Python Attacks Car, Tourists Flee in Fear: 'That Thing Is Crazy'

Footage has emerged of a dramatic encounter between a group of South African tourists and a giant python.

The 12-strong group were traveling through Mozambique on their way to Ballito near Durban—a city on South Africa's east coast—when they came across the huge snake, News24 reported.

"I couldn't believe it. I had seen a snake in captivity, but I had never seen one up close," one of the tourists, Thomas Bell, told News24.

"I was first in the convoy driving with my boat behind me. We came down a corner and it was lying across the road. We obviously stopped and everyone got out to have a look," he said.

In the first part of the video clip, the snake can be seen underneath a trailer with a boat on it, which is being towed by one the group's vehicles. The snake then starts to slither away and the tourists can be heard urging one member of the group to "grab it" before it disappeared under the boat.

Subsequently, the snake emerges from beneath the other side of the boat and makes its way directly towards the group's white Land Rover.

One of the tourists quickly jumps into the vehicle and reverses away from the snake as the animal mounts the hood. Some of the other group members can be heard laughing hysterically in the background.

As the driver backs up, the snake falls off the hood into the dirt road but continues to chase the reversing Land Rover for a short distance before giving up.

"It's coming for you," one of the group members can be heard shouting, while another says," That thing is crazy."

"When it moved onto the bonnet of the car I was kind of confused and nervous because we didn't know what to expect," Bell said.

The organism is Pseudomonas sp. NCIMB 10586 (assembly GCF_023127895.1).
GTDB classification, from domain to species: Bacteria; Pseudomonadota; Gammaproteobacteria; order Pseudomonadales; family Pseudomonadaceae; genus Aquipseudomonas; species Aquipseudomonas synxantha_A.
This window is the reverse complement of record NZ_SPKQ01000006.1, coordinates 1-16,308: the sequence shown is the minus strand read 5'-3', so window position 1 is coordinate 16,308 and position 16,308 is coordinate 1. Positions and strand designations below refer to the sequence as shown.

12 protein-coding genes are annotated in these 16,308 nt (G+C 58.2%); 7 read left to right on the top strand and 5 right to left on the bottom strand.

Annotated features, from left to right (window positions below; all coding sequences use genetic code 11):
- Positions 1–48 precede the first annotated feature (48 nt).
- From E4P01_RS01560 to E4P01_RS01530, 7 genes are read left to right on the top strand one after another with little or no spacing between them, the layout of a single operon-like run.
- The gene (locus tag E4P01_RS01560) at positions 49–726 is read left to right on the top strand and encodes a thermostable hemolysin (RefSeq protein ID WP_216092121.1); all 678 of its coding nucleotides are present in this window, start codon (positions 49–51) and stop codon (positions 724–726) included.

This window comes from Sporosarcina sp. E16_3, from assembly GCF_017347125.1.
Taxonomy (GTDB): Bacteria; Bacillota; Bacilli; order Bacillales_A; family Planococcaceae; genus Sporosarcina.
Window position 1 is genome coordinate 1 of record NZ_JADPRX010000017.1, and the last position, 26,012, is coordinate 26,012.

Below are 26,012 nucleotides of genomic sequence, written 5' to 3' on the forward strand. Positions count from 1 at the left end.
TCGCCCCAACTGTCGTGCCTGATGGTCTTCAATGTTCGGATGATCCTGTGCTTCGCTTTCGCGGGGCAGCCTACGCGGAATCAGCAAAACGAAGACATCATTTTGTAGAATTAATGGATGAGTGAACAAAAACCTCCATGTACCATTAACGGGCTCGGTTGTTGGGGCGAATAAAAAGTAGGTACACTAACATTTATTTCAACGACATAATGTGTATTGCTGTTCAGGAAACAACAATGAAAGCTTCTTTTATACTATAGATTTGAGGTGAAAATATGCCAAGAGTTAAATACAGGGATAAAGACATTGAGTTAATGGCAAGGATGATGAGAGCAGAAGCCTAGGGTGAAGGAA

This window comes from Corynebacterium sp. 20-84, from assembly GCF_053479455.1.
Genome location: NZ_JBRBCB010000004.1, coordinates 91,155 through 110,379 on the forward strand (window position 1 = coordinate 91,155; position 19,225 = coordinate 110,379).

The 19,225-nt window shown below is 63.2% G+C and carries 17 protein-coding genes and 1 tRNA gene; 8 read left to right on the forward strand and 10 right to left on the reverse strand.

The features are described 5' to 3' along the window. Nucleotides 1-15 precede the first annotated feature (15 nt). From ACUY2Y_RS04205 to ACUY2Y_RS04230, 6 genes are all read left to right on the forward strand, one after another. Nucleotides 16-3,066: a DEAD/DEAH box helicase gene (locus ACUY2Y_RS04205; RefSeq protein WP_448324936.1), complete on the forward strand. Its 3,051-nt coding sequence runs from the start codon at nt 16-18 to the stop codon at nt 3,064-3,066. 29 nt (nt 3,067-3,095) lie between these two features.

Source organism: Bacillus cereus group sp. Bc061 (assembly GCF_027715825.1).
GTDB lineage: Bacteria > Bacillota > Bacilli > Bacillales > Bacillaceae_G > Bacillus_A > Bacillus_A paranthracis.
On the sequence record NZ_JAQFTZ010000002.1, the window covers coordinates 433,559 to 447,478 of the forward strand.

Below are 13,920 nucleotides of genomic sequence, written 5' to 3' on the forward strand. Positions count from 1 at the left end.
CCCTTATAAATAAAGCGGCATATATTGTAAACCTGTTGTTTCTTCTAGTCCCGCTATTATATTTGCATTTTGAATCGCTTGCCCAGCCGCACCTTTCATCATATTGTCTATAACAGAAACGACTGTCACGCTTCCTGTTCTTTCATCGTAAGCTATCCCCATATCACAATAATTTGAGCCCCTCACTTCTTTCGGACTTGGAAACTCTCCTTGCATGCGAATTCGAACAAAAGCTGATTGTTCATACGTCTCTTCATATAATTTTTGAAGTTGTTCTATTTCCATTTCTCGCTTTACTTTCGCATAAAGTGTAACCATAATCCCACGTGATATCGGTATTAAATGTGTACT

The Southern African rock python can measure up to 18 feet in length and weigh as much as 143 pounds, according to the African Snakebite Institute (ASI).

Some scientists consider it to be a subspecies of the African rock python—the continent's largest snake which lives slightly further north—however, others prefer to classify it as an independent species.

Like all pythons, the snake is non-venomous, although it can inflict a "nasty bite," according to the ASI. It kills its prey by constriction using powerful muscles, likely causing death via cardiac arrest rather than asphyxiation or crushing.

African rock pythons eat a large variety of animals, including rodents, small antelopes, fruit bats, monkeys, game birds and even crocodiles. On rare occasions, these pythons have been documented eating the cubs of big cats—such as lions and leopards—and the puppies of wild dogs. In urban residential areas, the snakes have been known to eat rats, dogs and goats, among other animals.

Despite its ability to eat many different creatures, attacks on humans are very rare and fatal incidents involving the snake are even rarer.

Southern African rock python
Stock photo: A Southern African rock python. iStock